Veteran’s Day is the day we are thankful for all who have served and continue to serve our country everyday. Each year I enjoy seeing the retired veterans and active duty gathering at various restaurants, parades, and other celebratory activities. There is always an elderly man hunched over his cane. He once stood tall and fought for his country. Today, young men and women nod to him and pray, they too, can leave a legacy behind. Both are proud of their country and honored to serve.
In return, many restaurants and stores dedicated discounts and free meals to these fine men and women. Some went above and beyond the discounts and did something that warmed veterans hearts. For instance, Applebee’s in St. Petersburg, FL set their first table aside for the evening. With a white tablecloth, POW/MIA flags, a candle, and even lemon and salt, they remembered those who could not be with us to celebrate. Not everyone understands the symbolism behind a POW/MIA Table, but veterans know it well and look upon it with heavy hearts.
They remember what it represents:
“It is set for one. This table is our way of symbolizing that members of our profession of arms are missing from our midst. They are commonly call POW’s or MIA’s…we
call them brothers.
They are unable to be with us this evening and so we remember them.
This table set for one is small… it symbolizes the frailty of one prisoner against his oppressors.
The tablecloth is white — symbolizing the purity of their motives when answering the call to duty.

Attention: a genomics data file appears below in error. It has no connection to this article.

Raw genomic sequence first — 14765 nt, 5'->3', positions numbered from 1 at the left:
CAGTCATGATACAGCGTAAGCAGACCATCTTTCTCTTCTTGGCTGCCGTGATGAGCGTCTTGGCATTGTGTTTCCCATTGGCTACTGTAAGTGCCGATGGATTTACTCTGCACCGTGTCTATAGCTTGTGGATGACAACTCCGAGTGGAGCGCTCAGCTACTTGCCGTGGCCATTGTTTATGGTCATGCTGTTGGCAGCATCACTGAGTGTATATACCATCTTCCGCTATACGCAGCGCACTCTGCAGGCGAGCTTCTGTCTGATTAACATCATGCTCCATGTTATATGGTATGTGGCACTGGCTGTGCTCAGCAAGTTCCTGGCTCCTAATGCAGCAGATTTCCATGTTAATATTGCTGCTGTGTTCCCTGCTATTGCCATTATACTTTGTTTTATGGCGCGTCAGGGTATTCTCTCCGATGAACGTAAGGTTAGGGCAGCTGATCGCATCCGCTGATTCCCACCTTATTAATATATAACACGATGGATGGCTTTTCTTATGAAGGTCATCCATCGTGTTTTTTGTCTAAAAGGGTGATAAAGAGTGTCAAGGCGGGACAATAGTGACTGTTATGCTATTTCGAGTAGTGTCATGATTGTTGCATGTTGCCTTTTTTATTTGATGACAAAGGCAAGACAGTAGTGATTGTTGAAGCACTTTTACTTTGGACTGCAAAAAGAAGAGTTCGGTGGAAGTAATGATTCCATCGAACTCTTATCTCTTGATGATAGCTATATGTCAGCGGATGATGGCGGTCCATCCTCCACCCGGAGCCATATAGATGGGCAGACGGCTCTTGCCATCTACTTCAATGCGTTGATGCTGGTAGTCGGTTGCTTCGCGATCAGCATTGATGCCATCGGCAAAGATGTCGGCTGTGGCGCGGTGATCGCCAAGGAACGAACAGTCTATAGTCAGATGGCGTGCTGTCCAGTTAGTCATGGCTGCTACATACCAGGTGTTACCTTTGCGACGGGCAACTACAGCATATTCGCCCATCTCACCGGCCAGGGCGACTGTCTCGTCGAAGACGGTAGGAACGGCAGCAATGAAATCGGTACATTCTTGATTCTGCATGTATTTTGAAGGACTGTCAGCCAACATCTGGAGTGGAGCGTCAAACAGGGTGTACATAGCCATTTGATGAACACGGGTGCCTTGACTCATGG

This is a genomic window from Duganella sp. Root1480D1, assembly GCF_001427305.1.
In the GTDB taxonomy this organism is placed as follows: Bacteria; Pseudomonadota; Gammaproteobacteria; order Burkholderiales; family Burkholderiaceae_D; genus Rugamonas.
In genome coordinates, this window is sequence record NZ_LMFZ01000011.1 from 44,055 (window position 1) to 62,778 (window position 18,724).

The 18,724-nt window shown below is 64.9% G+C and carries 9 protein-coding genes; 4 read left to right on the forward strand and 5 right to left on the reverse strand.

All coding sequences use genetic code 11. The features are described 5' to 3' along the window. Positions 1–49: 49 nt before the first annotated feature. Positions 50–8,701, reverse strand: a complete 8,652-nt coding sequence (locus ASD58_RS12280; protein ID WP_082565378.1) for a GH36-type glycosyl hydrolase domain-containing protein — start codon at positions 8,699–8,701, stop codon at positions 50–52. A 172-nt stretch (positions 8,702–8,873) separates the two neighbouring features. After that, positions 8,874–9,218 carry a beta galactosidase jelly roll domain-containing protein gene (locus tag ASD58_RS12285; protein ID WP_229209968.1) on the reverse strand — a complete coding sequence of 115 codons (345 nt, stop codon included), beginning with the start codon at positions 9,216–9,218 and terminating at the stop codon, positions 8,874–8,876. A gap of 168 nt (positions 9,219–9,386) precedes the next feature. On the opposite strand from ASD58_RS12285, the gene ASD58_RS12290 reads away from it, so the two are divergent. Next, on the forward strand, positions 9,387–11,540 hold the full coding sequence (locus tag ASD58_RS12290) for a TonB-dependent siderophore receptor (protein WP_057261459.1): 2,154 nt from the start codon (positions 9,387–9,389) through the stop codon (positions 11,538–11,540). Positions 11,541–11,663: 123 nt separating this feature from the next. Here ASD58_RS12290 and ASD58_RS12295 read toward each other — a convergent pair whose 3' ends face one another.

The single red rose, displayed in a vase, reminds us of the life of each of the missing, and the(ir) loved ones and friends of these Americans who keep the faith, awaiting answers.
The vase is tied with a yellow ribbon, symbol of our continued determination to account for our missing.
A slice of lemon on the bread plate is to remind us of the bitter fate of those captured and missing in a foreign land.
A pinch of salt symbolizes the tears endured by those missing and their families
who seek answers.
The glass is inverted — to symbolize their inability to share this evening’s toast.
The chair is empty — they are missing.
Remember… all of you who served with them and called them comrades, who
depended on their might and aid, and relied on them… for surely… they have
not forsaken you. ”
While you may be touched simply by reading the message above, Applebee’s certainly touched my heart. For one evening, they sacrificed a table and the money that could have been made there for a greater cause. Please remember all our veterans and if you are lucky enough to meet one, don’t be afraid to give em a big ol’ hug or wave and say, “Thank you for your service.”